Bringing Alien Worlds Together in the Internet of Things

In the 1990s, I, like millions of others, read the book Women Are from Venus, Men Are from Mars. This best-seller suggested that the frequent misunderstandings between genders make it seem as though men and women are from different, alien worlds. But it’s not just men and women who appear to be from different planets. Today, every organization that has begun an Internet of Things (IoT) deployment is bumping up against a fundamental disconnect between information technology (IT) and operational technology (OT). In many cases, these two groups are alien to one another—with separate technology stacks, network architectures, protocols, standards, governance models, and organizations.

In the first wave of the Internet, data and technology systems fell solidly in the realm of IT. IT systems focused on the flow of data across an organization, and with a few exceptions, did not get involved in production and logistics environments.

However, in many companies, a parallel organization—commonly called operational technology —has grown up to monitor and control devices and processes that act in real time on physical operational systems, such as assembly lines, electricity distribution networks, oil production facilities, and a host of others.

As the Internet of Everything (IoE) multiplies the networked connections among people, process, data, and things, the worlds of IT and OT are starting to converge. And with this convergence comes a culture clash. In a recent Cisco study on IoE in the oil and gas industry, for example, 59 percent of respondents did not believe their firms’ IT and OT strategies were aligned. OT leaders may be confounded when IT schedules a weekend shutdown to update software without regard to production requirements. And IT leaders don’t understand OT’s use of proprietary or specialized systems. IT is deeply concerned with cybersecurity, while OT has traditionally based system security on the physical isolation of its facilities.

Even with this culture clash, over the past decade or so, OT and other line-of-business functions have increasingly adopted IT technologies and moved to open standards, such as Ethernet and IP, and even to cloud services. At the same time, IT has increasingly become a business partner to the line-of-business and OT groups, with a better understanding of business outcomes and operational requirements.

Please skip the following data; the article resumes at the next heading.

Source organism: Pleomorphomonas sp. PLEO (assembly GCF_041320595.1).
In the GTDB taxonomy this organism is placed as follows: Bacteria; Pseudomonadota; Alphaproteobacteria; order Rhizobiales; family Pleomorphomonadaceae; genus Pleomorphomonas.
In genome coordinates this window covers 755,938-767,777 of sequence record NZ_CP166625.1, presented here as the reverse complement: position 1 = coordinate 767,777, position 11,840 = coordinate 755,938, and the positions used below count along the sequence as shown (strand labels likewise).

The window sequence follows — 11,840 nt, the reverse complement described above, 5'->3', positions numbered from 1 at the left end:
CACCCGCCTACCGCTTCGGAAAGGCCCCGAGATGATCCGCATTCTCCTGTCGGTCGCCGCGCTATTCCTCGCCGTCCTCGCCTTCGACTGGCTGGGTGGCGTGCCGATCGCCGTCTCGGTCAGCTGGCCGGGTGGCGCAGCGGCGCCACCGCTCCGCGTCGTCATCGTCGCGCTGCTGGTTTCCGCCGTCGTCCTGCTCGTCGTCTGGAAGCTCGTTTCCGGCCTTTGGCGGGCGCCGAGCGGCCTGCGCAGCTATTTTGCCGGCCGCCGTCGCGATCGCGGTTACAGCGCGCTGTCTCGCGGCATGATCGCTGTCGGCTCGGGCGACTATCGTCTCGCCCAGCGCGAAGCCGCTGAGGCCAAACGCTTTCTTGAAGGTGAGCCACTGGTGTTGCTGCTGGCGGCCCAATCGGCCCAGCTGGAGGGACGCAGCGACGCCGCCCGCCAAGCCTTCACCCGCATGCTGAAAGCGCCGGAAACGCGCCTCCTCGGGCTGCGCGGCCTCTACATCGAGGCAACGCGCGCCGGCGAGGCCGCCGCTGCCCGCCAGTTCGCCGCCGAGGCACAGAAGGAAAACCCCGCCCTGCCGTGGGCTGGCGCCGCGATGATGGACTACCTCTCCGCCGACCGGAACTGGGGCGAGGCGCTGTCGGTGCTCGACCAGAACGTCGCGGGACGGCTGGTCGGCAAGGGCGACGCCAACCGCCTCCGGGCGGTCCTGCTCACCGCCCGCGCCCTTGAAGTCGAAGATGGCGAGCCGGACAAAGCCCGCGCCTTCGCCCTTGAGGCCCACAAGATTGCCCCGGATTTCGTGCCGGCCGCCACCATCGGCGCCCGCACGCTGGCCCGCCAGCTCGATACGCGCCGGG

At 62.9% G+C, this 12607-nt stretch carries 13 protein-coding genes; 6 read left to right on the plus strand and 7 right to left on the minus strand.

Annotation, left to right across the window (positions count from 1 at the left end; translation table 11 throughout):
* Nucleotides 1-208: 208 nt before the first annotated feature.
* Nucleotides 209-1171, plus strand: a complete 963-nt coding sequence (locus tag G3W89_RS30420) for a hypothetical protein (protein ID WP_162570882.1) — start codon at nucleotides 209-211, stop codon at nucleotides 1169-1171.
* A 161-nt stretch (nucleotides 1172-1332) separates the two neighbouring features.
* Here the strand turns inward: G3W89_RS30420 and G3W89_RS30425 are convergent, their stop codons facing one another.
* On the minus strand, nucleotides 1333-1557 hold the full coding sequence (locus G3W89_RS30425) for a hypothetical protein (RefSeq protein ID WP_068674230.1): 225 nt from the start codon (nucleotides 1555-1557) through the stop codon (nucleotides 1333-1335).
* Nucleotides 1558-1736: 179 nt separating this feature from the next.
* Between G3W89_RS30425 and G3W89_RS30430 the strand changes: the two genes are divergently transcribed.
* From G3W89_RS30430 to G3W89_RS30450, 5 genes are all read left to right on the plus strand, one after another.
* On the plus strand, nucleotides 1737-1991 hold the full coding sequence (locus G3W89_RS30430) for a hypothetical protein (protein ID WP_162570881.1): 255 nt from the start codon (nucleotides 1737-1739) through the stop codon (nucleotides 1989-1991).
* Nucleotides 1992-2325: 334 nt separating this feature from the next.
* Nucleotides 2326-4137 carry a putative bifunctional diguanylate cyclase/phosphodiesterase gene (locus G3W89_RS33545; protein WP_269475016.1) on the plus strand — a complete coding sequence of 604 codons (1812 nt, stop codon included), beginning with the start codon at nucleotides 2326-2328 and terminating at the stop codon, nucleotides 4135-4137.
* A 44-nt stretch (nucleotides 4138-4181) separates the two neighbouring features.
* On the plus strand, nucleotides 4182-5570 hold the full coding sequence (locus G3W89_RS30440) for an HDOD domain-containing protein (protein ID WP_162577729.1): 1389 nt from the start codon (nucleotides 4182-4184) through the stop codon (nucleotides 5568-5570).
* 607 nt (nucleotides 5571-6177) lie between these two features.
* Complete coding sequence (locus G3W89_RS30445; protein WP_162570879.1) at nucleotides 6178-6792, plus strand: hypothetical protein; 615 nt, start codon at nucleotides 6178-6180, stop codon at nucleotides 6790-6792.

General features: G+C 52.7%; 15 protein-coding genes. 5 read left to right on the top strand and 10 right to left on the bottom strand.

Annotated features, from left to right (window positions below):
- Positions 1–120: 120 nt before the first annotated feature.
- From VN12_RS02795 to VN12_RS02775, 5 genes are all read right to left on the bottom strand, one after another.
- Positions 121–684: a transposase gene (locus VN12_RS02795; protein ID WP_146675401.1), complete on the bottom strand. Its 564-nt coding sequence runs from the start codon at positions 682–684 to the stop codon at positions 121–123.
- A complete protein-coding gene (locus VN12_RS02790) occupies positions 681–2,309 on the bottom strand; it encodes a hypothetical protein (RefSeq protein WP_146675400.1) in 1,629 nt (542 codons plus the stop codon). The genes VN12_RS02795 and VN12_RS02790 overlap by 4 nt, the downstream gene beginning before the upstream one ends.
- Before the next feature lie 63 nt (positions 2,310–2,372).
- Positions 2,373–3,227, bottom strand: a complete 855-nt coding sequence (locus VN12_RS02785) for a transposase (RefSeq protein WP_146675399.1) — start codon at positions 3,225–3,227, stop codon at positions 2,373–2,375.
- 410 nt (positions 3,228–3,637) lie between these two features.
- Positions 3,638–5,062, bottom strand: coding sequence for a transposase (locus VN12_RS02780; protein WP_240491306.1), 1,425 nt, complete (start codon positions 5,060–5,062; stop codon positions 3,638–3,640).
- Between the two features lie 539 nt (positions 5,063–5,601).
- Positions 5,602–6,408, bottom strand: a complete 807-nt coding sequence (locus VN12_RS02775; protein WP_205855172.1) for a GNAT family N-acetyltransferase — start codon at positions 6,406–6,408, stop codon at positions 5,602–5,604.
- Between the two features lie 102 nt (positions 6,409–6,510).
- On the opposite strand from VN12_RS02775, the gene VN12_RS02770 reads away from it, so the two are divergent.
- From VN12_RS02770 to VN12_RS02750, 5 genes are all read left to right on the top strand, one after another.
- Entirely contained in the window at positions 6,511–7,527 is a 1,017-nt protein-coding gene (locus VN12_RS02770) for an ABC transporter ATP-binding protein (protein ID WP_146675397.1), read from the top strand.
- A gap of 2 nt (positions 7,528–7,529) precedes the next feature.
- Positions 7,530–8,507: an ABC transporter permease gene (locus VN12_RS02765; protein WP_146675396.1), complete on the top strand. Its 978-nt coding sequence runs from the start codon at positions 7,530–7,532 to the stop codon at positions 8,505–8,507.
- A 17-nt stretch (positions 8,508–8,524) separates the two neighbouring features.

An earlier Cisco study showed that both IT and OT leaders now recognize the need to share responsibility for IoT solutions, although they still may need to negotiate who has decision-making authority at each stage in the adoption process—particularly as they engage with vendors and approve purchases.

IT and OT functions will share increased responsibility for IoT solutions in the future.

Source: Cisco Consulting Services, 2014

We are starting to see this IT-OT partnership in action as information from industrial systems is integrated with enterprise applications. Right here at Cisco, the manufacturing and logistics teams have been working closely with IT for the past decade. Additionally, Cisco and Rockwell Automation have developed joint industrial network certification programs to align worker skills with the requirements of IT-OT convergence, and have collaborated on open solutions to help customers bridge the gap between control and information across the factory floor and throughout the enterprise. These converged solutions have helped customers reduce inventory from 120 days to 82 days, and to improve delivery times by up to 96 percent.

When IT and OT come together, 1 plus 1 can actually equal 3 as IT technologies and standards-based architectures such as Converged Plantwide Ethernet (CPwE) drive lower costs, reduced downtime, and better security. For example, when General Motors implemented a standards-based network architecture at 150 global manufacturing facilities, it reduced downtime by 75 percent, and lowered costs by more than $150 million.

As IT and OT continue to converge, both organizations can take the following steps to maximize benefits and reduce friction:

  • Adopt open standards such as IP, Ethernet, and 802.11 wireless technologies in the production environment, and follow best practices for standards-based architectures such as CPwE
  • Train IT engineers to understand unique OT requirements, and OT engineers to understand IT technologies and best practices
  • Adjust IT processes to meet specific OT requirements
  • Develop integrated networking, data, and security architectures across IT and OT systems

By promoting a strong partnership between IT and OT, organizations and their IoT deployments can enjoy the best of both worlds—solid industrial control systems built on an open, integrated, and secure technology foundation.


Maciej Kranz

Vice President and General Manager

Corporate Strategic Innovation Group